4. Bi-Directional Iterator

The bi-directional iterators have all the features of forward iterators along with:

  • They can move in both forward and backward directions.
  • They can be used for both read and write operations.

map::iterator, set::iterator, multiset::iterator, and multimap::iterators are some examples of input iterator.

5. Random Access Iterator

Random access iterators are the most powerful iterators.

  • They contain features of all the other iterators.
  • They can move in both forward and backward directions.
  • Read and write operations can be performed.
  • Can move to any point in the container i.e. random access.

vector::iterator and array::iterator are some examples.

STL Algorithms

Algorithms are set of generic and optimal implementations of some useful algorithms to make programming easier and more efficient.

  • These algorithms work with STL containers and iterators.
  • Algorithms are defined inside the <algorithm> header file.
  • C++ STL contains around 114 Algorithms which are listed in the article – Algorithm Library in C++ STL

Some of the commonly used algorithms are:

1. Sort

The std::sort algorithm is used to sort data in any given order.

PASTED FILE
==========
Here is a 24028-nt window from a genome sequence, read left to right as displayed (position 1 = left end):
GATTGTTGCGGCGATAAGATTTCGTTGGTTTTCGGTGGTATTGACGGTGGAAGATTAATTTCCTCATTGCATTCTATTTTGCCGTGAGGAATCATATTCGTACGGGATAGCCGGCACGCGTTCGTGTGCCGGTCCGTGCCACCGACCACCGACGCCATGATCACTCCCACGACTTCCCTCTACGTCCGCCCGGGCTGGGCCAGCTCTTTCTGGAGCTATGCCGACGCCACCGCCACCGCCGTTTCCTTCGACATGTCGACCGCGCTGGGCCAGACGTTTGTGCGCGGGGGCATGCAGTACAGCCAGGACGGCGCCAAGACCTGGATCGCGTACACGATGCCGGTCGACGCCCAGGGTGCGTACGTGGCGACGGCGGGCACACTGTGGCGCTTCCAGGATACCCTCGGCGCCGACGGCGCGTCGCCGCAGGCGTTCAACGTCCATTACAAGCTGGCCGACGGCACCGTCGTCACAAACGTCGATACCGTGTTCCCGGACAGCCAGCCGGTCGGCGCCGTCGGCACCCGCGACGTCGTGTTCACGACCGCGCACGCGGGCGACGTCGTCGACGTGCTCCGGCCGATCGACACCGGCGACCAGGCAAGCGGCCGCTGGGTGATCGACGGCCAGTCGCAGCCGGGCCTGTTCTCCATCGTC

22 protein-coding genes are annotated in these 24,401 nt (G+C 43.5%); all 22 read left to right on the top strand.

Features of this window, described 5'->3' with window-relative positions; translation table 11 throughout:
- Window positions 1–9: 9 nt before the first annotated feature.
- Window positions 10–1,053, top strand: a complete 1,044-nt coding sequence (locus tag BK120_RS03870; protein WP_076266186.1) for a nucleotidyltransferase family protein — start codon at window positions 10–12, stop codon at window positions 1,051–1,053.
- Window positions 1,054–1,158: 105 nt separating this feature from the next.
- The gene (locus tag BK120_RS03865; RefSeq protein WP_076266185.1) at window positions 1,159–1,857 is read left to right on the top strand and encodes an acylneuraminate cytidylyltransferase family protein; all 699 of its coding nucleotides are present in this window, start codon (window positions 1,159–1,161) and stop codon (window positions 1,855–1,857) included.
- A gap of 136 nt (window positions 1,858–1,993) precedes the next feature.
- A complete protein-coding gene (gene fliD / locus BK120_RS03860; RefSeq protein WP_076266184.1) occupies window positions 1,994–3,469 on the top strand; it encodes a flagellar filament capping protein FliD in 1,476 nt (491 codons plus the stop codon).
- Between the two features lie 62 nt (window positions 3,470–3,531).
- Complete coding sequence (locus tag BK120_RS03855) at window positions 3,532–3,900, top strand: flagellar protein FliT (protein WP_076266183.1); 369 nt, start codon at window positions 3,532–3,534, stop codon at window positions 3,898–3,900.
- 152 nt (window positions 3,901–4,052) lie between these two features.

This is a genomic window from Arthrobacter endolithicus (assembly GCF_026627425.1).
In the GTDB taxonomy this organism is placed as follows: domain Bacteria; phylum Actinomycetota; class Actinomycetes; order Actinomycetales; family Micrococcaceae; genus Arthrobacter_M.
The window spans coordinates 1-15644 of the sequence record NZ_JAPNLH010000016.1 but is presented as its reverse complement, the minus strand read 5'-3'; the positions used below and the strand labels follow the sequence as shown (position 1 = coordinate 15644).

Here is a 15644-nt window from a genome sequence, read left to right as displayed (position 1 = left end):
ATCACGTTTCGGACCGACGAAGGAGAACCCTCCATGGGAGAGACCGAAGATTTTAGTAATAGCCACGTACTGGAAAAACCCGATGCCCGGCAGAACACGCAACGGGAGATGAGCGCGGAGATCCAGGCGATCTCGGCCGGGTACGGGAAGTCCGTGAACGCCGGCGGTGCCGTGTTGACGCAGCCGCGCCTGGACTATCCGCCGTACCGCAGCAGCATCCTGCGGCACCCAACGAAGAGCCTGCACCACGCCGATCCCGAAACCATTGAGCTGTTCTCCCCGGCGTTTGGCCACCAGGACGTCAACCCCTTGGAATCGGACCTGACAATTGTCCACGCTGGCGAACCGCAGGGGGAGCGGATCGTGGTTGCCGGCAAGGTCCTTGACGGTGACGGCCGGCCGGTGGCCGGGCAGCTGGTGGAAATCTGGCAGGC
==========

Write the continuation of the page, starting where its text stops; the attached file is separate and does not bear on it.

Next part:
Syntax of std::sort

sort (beginIterator, endIterator);
sort (beginIterator, endIterator, comparator);    // for custom comparator

Note: Iterators must be RandomAccessIterators.

Example

C++

// C++ program to demonstrate default behaviour of
// sort() in STL.
#include <bits/stdc++.h>
using namespace std;
  
int main()
{
    int arr[] = { 1, 5, 8, 9, 6, 7, 3, 4, 2, 0 };
    int n = sizeof(arr) / sizeof(arr[0]);
  
    /*Here we take two parameters, the beginning of the
    array and the length n upto which we want the array to
    be sorted*/
    sort(arr, arr + n);
  
    cout << "\nArray after sorting using "
            "default sort is : \n";
    for (int i = 0; i < n; ++i)
        cout << arr[i] << " ";
  
    return 0;
}

                    

Output
Array after sorting using default sort is : 
0 1 2 3 4 5 6 7 8 9 

2. Copy

The std::copy method efficiently copies a range of elements to another container using its iterators.

Syntax of std::copy

copy (beginIterator, endIterator, destIterator);

Note: Iterators can be of InputIterator, OutputIterator or ForwardIterator.

Example

C++

// C++ Program to print vector using copy function and input
// and output stream iterators
#include <algorithm>
#include <iostream>
#include <iterator>
#include <sstream>
#include <vector>
using namespace std;
  
int main()
{
    // creating vector
    vector<int> v = { 1, 2, 3, 4, 5 };
  
    // copying data to ostream
    copy(v.begin(), v.end(),
         ostream_iterator<int>(cout, " "));
    return 0;
}

                    

Output
1 2 3 4 5 

3. Max Element

The std::max_element implements an efficient algorithm to find the maximum element in the container. To find minimum element, use std::min_element.

Syntax of std::max_element

max_element (firstIterator, lastIterator);

Note: The iterators can be of type ForwardIterators.

Example

C++

// C++ program to demonstrate the use of std::max_element
#include <algorithm>
#include <iostream>